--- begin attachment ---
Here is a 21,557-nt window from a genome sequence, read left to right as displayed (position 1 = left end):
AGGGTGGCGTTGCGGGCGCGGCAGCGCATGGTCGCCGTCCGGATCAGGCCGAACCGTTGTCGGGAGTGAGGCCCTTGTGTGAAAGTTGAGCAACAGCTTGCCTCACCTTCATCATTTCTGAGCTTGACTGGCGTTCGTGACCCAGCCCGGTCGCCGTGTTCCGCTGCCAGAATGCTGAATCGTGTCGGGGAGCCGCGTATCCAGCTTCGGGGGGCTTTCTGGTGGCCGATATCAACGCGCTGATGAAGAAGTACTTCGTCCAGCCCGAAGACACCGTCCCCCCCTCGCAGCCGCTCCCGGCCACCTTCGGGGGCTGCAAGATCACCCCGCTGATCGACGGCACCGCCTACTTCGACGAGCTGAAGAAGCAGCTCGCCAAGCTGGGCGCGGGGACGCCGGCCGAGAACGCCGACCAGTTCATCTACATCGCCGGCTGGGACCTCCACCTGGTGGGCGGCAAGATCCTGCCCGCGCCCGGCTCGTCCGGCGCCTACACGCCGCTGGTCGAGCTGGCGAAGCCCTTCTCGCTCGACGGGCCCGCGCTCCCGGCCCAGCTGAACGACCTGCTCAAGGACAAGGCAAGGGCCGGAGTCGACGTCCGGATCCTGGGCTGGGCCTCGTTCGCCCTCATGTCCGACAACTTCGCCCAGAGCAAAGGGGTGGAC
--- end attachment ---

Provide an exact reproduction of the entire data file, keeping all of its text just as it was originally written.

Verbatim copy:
Here is a 21,557-nt window from a genome sequence, read left to right as displayed (position 1 = left end):
AGGGTGGCGTTGCGGGCGCGGCAGCGCATGGTCGCCGTCCGGATCAGGCCGAACCGTTGTCGGGAGTGAGGCCCTTGTGTGAAAGTTGAGCAACAGCTTGCCTCACCTTCATCATTTCTGAGCTTGACTGGCGTTCGTGACCCAGCCCGGTCGCCGTGTTCCGCTGCCAGAATGCTGAATCGTGTCGGGGAGCCGCGTATCCAGCTTCGGGGGGCTTTCTGGTGGCCGATATCAACGCGCTGATGAAGAAGTACTTCGTCCAGCCCGAAGACACCGTCCCCCCCTCGCAGCCGCTCCCGGCCACCTTCGGGGGCTGCAAGATCACCCCGCTGATCGACGGCACCGCCTACTTCGACGAGCTGAAGAAGCAGCTCGCCAAGCTGGGCGCGGGGACGCCGGCCGAGAACGCCGACCAGTTCATCTACATCGCCGGCTGGGACCTCCACCTGGTGGGCGGCAAGATCCTGCCCGCGCCCGGCTCGTCCGGCGCCTACACGCCGCTGGTCGAGCTGGCGAAGCCCTTCTCGCTCGACGGGCCCGCGCTCCCGGCCCAGCTGAACGACCTGCTCAAGGACAAGGCAAGGGCCGGAGTCGACGTCCGGATCCTGGGCTGGGCCTCGTTCGCCCTCATGTCCGACAACTTCGCCCAGAGCAAAGGGGTGGAC